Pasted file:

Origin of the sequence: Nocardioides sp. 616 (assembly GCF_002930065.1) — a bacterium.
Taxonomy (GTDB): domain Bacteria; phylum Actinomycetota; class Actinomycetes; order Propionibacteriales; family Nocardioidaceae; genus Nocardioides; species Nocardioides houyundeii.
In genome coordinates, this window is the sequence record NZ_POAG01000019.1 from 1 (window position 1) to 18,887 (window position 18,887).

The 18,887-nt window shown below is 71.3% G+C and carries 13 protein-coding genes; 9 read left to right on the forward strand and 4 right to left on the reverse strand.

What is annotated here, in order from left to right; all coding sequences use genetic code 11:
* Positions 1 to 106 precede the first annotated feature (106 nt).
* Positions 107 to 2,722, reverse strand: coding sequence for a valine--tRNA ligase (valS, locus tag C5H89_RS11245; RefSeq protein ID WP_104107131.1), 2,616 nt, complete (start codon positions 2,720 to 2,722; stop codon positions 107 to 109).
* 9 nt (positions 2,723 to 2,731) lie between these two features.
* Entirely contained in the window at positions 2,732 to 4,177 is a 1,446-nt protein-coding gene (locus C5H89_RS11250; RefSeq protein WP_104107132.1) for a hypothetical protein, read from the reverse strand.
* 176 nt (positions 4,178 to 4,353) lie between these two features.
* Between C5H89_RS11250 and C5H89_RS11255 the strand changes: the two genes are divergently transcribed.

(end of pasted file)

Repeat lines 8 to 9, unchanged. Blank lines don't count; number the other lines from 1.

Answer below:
* 9 nt (positions 2,723 to 2,731) lie between these two features.
* Entirely contained in the window at positions 2,732 to 4,177 is a 1,446-nt protein-coding gene (locus C5H89_RS11250; RefSeq protein WP_104107132.1) for a hypothetical protein, read from the reverse strand.